Command structure

Like most of the tagmata, the commander of the Noumeroi bore the title of Domestic (domestikos tōn Noumerōn, δομέστικος τῶν Νουμέρων), usually named simply ho noumeros (ὁ νούμερος). Based on surviving seals, in the 9th century he usually bore the ranks of spatharios or prōtospatharios.[2][3] As with the other commanders of the tagmata, the Domestic of the Noumeroi played an important role in court ceremonies, and was associated with the racing faction of the Blues, and the senior tagma of the Scholai, while the Walls were associated with the Green faction and the second-most senior tagma, the Excubitors.[18]

Like the other tagmata, the Domestic was assisted by a topotērētēs (τοποτηρητής, lit. "placeholder, lieutenant"), a secretary called chartoularios (χαρτουλάριος), and a chief messenger called prōtomandatōr (πρωτομανδάτωρ).[19] The subaltern officers were titled, in late antique fashion, tribounoi (τριβοῦνοι, "tribunes") and vikarioi (βικάριοι, "vicarii"), corresponding to the komētēs ("counts") and kentarchoi ("centurions") of the other tagmata.[19] There were also a number of messengers (μανδάτορες, mandatores) and door-keepers (πορτάριοι, portarioi),[19] the latter evidently related to the regiment's prison guard duties.[8]


  1. Guilland (1969), p. 48
  2. Bury (1911), p. 65
  3. Kazhdan (1991), p. 641
  4. Bury (1911), pp. 65–66
  5. Guilland (1969), p. 51
  6. Rance (2008), p. 122-123
  7. Bury (1911), p. 61
  8. Guilland (1969), p. 49
  9. Guilland (1969), pp. 41–49, 51–52
  10. Kazhdan (1991), p. 2007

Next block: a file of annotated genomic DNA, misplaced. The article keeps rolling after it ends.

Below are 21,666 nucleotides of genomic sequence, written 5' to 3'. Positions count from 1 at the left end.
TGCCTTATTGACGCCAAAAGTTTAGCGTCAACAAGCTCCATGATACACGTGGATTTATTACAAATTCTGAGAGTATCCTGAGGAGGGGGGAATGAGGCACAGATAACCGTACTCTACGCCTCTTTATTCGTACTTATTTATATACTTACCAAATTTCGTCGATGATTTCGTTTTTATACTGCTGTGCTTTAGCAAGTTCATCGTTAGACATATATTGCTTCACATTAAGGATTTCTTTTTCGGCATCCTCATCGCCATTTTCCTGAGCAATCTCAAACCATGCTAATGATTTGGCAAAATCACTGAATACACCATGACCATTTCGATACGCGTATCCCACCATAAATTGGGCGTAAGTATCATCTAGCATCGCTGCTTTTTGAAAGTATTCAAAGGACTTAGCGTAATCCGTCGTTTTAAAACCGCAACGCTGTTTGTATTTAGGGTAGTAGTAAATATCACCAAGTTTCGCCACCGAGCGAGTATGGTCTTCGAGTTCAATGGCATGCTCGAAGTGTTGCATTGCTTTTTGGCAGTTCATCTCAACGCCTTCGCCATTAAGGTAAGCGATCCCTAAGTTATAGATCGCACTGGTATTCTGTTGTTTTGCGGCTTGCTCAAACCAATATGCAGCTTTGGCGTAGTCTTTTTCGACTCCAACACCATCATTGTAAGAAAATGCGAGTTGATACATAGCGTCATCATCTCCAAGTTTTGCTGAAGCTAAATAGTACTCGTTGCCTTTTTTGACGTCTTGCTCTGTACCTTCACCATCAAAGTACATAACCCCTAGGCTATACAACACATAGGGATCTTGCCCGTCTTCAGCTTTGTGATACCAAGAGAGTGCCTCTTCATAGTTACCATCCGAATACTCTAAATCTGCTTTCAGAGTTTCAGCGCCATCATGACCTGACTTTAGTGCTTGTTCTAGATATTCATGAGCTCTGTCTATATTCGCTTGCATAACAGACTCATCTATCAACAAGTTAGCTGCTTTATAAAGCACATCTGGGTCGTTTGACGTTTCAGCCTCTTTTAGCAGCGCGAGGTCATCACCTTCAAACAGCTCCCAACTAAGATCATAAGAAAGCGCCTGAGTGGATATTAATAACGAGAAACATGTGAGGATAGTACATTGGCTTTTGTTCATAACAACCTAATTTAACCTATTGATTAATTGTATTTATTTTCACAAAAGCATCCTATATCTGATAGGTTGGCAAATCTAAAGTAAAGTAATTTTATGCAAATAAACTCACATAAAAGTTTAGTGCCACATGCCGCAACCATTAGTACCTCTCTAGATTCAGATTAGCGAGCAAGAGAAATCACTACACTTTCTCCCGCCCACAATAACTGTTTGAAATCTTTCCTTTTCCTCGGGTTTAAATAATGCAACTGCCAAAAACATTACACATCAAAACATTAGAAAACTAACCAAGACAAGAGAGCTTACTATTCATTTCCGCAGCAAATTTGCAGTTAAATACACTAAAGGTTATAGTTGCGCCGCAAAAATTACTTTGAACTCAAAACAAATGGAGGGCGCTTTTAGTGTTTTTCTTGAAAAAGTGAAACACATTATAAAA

11. Bury (1911), p. 48
  12. Bury (1911), pp. 48, 60
  13. Kazhdan (1991), pp. 663, 1140
  14. Bury (1911), p. 68
  15. Guilland (1969), p. 50
  16. Kazhdan (1991), p. 1140
  17. Bury (1911), pp. 67–68
  18. Guilland (1969), pp. 49–50
  19. Bury (1911), p. 66


  • Bury, John Bagnell (1911). The Imperial Administrative System of the Ninth Century - With a Revised Text of the Kletorologion of Philotheos. London: Oxford University Press.
  • Guilland, Rodolphe (1969). Études de topographie de Constantinople byzantine, Tome I (in French). Berlin: Akademie-Verlag.
  • Haldon, John F. (1984). Byzantine Praetorians: An Administrative, Institutional and Social Survey of the Opsikion and Tagmata, c. 580-900. Bonn: Rudolf Habelt. ISBN 3-7749-2004-4.
  • Kazhdan, Alexander, ed. (1991). The Oxford Dictionary of Byzantium. Oxford and New York: Oxford University Press. ISBN 0-19-504652-8. Missing or empty |title= (help)
  • Rance, Philip (2008). "Noumera or mounera: a parallel philological problem in De Cerimoniis and Maurice's Strategikon". Jahrbuch der Österreichischen Byzantinistik. 58: 121–129.
  • Treadgold, Warren T. (1995). Byzantium and Its Army, 284-1081. Stanford University Press. ISBN 0-8047-3163-2.